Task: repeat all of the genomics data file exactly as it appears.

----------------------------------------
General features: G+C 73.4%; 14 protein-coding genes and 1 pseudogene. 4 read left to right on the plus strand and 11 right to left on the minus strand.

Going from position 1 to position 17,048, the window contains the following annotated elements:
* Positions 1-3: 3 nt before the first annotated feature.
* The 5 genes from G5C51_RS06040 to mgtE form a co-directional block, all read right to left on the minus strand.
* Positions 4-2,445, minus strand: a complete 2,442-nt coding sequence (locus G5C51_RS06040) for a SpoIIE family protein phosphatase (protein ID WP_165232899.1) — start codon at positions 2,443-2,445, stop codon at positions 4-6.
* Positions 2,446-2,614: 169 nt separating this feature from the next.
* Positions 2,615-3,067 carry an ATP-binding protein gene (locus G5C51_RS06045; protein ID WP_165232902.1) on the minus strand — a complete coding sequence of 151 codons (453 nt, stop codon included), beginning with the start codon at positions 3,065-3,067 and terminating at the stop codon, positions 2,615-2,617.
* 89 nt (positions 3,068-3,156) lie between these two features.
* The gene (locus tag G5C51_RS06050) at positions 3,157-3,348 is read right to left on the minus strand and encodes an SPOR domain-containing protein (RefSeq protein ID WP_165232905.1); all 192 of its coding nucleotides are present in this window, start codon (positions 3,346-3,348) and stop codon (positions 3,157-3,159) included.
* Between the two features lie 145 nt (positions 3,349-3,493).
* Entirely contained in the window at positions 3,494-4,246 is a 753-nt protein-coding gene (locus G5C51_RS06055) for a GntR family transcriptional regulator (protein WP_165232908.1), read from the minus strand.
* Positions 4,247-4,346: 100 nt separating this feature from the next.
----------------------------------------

General features: G+C 73.4%; 14 protein-coding genes and 1 pseudogene. 4 read left to right on the plus strand and 11 right to left on the minus strand.

Going from position 1 to position 17,048, the window contains the following annotated elements:
* Positions 1-3: 3 nt before the first annotated feature.
* The 5 genes from G5C51_RS06040 to mgtE form a co-directional block, all read right to left on the minus strand.
* Positions 4-2,445, minus strand: a complete 2,442-nt coding sequence (locus G5C51_RS06040) for a SpoIIE family protein phosphatase (protein ID WP_165232899.1) — start codon at positions 2,443-2,445, stop codon at positions 4-6.
* Positions 2,446-2,614: 169 nt separating this feature from the next.
* Positions 2,615-3,067 carry an ATP-binding protein gene (locus G5C51_RS06045; protein ID WP_165232902.1) on the minus strand — a complete coding sequence of 151 codons (453 nt, stop codon included), beginning with the start codon at positions 3,065-3,067 and terminating at the stop codon, positions 2,615-2,617.
* 89 nt (positions 3,068-3,156) lie between these two features.
* The gene (locus tag G5C51_RS06050) at positions 3,157-3,348 is read right to left on the minus strand and encodes an SPOR domain-containing protein (RefSeq protein ID WP_165232905.1); all 192 of its coding nucleotides are present in this window, start codon (positions 3,346-3,348) and stop codon (positions 3,157-3,159) included.
* Between the two features lie 145 nt (positions 3,349-3,493).
* Entirely contained in the window at positions 3,494-4,246 is a 753-nt protein-coding gene (locus G5C51_RS06055) for a GntR family transcriptional regulator (protein WP_165232908.1), read from the minus strand.
* Positions 4,247-4,346: 100 nt separating this feature from the next.